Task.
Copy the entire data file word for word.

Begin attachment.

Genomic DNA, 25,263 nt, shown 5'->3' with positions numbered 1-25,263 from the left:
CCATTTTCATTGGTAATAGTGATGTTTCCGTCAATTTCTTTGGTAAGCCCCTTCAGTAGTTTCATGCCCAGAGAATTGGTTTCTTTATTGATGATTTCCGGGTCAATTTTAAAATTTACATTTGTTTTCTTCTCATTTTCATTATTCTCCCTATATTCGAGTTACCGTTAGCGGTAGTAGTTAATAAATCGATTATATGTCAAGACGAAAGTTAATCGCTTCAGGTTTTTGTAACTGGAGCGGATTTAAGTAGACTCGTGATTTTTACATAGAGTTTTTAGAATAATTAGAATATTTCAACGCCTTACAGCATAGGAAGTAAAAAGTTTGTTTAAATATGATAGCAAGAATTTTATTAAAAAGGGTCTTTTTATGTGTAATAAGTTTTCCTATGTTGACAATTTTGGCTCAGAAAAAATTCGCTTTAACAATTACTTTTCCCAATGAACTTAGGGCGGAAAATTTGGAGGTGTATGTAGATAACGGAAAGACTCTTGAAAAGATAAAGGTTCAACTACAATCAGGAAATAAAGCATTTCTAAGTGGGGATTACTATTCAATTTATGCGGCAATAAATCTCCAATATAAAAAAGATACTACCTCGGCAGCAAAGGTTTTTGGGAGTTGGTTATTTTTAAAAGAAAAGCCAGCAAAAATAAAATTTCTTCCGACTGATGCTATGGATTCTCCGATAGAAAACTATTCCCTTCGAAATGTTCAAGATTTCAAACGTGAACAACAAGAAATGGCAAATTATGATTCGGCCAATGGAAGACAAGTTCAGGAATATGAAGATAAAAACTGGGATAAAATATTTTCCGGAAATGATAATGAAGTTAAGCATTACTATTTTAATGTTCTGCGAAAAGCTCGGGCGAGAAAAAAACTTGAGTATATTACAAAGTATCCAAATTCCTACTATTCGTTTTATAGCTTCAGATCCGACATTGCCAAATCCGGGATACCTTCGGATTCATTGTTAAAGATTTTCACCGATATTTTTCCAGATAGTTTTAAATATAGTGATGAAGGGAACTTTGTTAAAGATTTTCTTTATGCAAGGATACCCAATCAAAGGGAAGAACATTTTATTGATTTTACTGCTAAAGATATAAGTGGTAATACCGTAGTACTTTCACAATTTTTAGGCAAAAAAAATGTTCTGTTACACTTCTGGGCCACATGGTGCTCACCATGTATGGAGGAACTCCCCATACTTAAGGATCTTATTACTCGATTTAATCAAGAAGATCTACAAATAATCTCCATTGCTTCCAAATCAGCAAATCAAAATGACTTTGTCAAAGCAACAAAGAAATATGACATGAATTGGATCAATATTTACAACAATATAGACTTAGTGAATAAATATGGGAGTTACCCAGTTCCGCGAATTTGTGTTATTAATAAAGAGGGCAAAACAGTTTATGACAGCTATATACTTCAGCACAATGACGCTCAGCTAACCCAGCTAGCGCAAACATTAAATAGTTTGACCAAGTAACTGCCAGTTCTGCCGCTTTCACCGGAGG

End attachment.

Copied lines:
Genomic DNA, 25,263 nt, shown 5'->3' with positions numbered 1-25,263 from the left:
CCATTTTCATTGGTAATAGTGATGTTTCCGTCAATTTCTTTGGTAAGCCCCTTCAGTAGTTTCATGCCCAGAGAATTGGTTTCTTTATTGATGATTTCCGGGTCAATTTTAAAATTTACATTTGTTTTCTTCTCATTTTCATTATTCTCCCTATATTCGAGTTACCGTTAGCGGTAGTAGTTAATAAATCGATTATATGTCAAGACGAAAGTTAATCGCTTCAGGTTTTTGTAACTGGAGCGGATTTAAGTAGACTCGTGATTTTTACATAGAGTTTTTAGAATAATTAGAATATTTCAACGCCTTACAGCATAGGAAGTAAAAAGTTTGTTTAAATATGATAGCAAGAATTTTATTAAAAAGGGTCTTTTTATGTGTAATAAGTTTTCCTATGTTGACAATTTTGGCTCAGAAAAAATTCGCTTTAACAATTACTTTTCCCAATGAACTTAGGGCGGAAAATTTGGAGGTGTATGTAGATAACGGAAAGACTCTTGAAAAGATAAAGGTTCAACTACAATCAGGAAATAAAGCATTTCTAAGTGGGGATTACTATTCAATTTATGCGGCAATAAATCTCCAATATAAAAAAGATACTACCTCGGCAGCAAAGGTTTTTGGGAGTTGGTTATTTTTAAAAGAAAAGCCAGCAAAAATAAAATTTCTTCCGACTGATGCTATGGATTCTCCGATAGAAAACTATTCCCTTCGAAATGTTCAAGATTTCAAACGTGAACAACAAGAAATGGCAAATTATGATTCGGCCAATGGAAGACAAGTTCAGGAATATGAAGATAAAAACTGGGATAAAATATTTTCCGGAAATGATAATGAAGTTAAGCATTACTATTTTAATGTTCTGCGAAAAGCTCGGGCGAGAAAAAAACTTGAGTATATTACAAAGTATCCAAATTCCTACTATTCGTTTTATAGCTTCAGATCCGACATTGCCAAATCCGGGATACCTTCGGATTCATTGTTAAAGATTTTCACCGATATTTTTCCAGATAGTTTTAAATATAGTGATGAAGGGAACTTTGTTAAAGATTTTCTTTATGCAAGGATACCCAATCAAAGGGAAGAACATTTTATTGATTTTACTGCTAAAGATATAAGTGGTAATACCGTAGTACTTTCACAATTTTTAGGCAAAAAAAATGTTCTGTTACACTTCTGGGCCACATGGTGCTCACCATGTATGGAGGAACTCCCCATACTTAAGGATCTTATTACTCGATTTAATCAAGAAGATCTACAAATAATCTCCATTGCTTCCAAATCAGCAAATCAAAATGACTTTGTCAAAGCAACAAAGAAATATGACATGAATTGGATCAATATTTACAACAATATAGACTTAGTGAATAAATATGGGAGTTACCCAGTTCCGCGAATTTGTGTTATTAATAAAGAGGGCAAAACAGTTTATGACAGCTATATACTTCAGCACAATGACGCTCAGCTAACCCAGCTAGCGCAAACATTAAATAGTTTGACCAAGTAACTGCCAGTTCTGCCGCTTTCACCGGAGG